Why Ethicists Should Educate Patients on Self-Advocacy

COVID-19 has obviously stirred up a lot of ethical challenges. It has exacerbated issues of inequality, forced hospitals and healthcare practicioners to make difficult decisions and implement very imperfect policies when it comes to the rationing of scarce medical resources, and has created dozens of new public health questions in regards to how best to… Continue reading Why Ethicists Should Educate Patients on Self-Advocacy

Art, AI and Meaning

Lynne stands in a white unitard, black choker, and braid, reaching up to climb a red silk.

Earlier last week, two musicians-programmers generated every conceivable melody, copyrighted it, and released it under a Creative Commons Zero license, which is functionally equivalent to being in the public domain. They did this to help prevent future lawsuits from artists whose melodies are similar,  although its questionable whether or not their endeavors will be considered… Continue reading Art, AI and Meaning

Without a Basic Income is All Work Exploitative?

Three men in shadow work upon what appears to be a roof. The sky is pink.

In the midst of a myriad of protests, strikes, and political action across Ontario (and Canada more broadly), the provincial Conservative government has been quietly moving to contract out employment services to for-profit companies. This move has been criticized by the NDP as potentially leading companies to place job-seekers, including those on ODSP (disability) into… Continue reading Without a Basic Income is All Work Exploitative?

The Ethics of Naming Diseases

Six vials filled with blue liquid are in a stand holding them up.

Amongst all the news that is swirling around the coronavirus, a clear trend of racism has emerged, despite best efforts to halt it. Unfortunately, despite best efforts to stick to simply the name "coronavirus" or 2019-nCov, and despite the fact that it is less deadly than the common flu,  it has been irrevocably associated with… Continue reading The Ethics of Naming Diseases

Nudging and Social Media

A white hand holds a phone with icons illuminated for the following social media networks: Facebook, Instagram, Twitter, Google +, Pintrest, Tumblr, LinkedIN, WhatsApp, and Facebook Messenger.

In the past, I've talked about "Nudging" and how it relates to paternalism. As a brief rundown, "nudging" (or libertarian paternalism)  is the idea that we can change people's behaviors using "choice architecture" and other psychological tricks to do what we want them to do. In public health, this might look like making healthier choices… Continue reading Nudging and Social Media

On Equality and Equity

Two pictures are side by side, in one, a tall person, a person of medium height, and a short person all stand on one box each to watch a baseball game. In the second, the tall person has no box, the person of medium height has one box and the short person has two boxes, enabling all of them to see over the fence.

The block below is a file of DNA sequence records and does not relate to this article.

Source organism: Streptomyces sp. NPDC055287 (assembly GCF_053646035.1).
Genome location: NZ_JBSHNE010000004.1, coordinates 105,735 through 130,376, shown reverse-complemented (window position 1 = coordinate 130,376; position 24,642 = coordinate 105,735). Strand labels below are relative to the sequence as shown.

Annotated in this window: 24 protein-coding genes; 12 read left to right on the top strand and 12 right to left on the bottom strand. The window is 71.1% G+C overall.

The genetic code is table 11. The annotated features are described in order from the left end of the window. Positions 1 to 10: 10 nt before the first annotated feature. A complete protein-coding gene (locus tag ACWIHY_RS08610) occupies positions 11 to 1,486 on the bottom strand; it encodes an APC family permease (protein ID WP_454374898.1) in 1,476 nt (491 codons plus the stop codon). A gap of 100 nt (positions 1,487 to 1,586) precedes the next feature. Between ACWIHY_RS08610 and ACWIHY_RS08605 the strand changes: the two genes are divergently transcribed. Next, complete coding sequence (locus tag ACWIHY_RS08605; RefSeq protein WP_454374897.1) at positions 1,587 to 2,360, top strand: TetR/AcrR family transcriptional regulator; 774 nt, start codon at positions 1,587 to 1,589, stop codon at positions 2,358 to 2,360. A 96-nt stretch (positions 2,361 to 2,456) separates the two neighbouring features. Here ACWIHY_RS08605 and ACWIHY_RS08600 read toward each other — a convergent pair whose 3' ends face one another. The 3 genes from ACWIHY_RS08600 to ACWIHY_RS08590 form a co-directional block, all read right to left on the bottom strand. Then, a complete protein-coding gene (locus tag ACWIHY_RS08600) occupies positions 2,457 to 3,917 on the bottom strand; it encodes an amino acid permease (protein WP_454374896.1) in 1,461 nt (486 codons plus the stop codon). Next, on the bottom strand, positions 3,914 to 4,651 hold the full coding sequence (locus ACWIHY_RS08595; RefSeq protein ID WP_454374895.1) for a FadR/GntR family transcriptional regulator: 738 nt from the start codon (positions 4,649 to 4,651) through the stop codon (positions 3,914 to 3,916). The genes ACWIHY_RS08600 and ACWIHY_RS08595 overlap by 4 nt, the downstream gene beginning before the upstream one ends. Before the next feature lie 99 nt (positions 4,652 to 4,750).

Welcome to the final Moral Guillotine of the decade! I will be taking some time off in December and the beginning of January to rest & refresh (but I'll still be taking blog post suggestions during this time if you come across some especially sticky moral debate during the holiday season). Today, I want to… Continue reading On Equality and Equity

Good Things for Bad People

A question that has been coming up a lot in Moral Guillotines requests in various forms these days can boiled down to: when do we have to do good things for bad people? If we ourselves are good people, what are the limits we are allowed to place on our goodness, especially when others take… Continue reading Good Things for Bad People

Sanctions, Social Media, and the Workplace

A person holds a cellphone with many small images on it in front of a computer

As a person who grew up in the burgeoning age of the internet (no, I do not remember AOL, yes, I do remember dial-up and MSN Messenger), I can't remember a point in my life when I wasn't told that the internet was forever. I knew from the moment I got Facebook at 12 (of… Continue reading Sanctions, Social Media, and the Workplace

Microaggressions by the Marginalized

A man and woman argue in a park. The man is angry, the woman seems incredulous. Both are using their hands to express their conflict.

I've written in the past about microaggressions and the types of collective responsibilities they entail. These last few semesters, I've been able to take what I did in that previous blog post and really dig into the philosophy of these things and understand how social epistemologists and ethicists think about microaggressions. One of the really… Continue reading Microaggressions by the Marginalized

Reproduction at the End of the World?

It's election season in Canada. The memory of last year's storms and wildfires are strong. Finally, a young, white climate activist has come to visit us and to tell us that we simply aren't doing enough in regards to climate change. Think-pieces are appearing in the news around individuals who are choosing to not have… Continue reading Reproduction at the End of the World?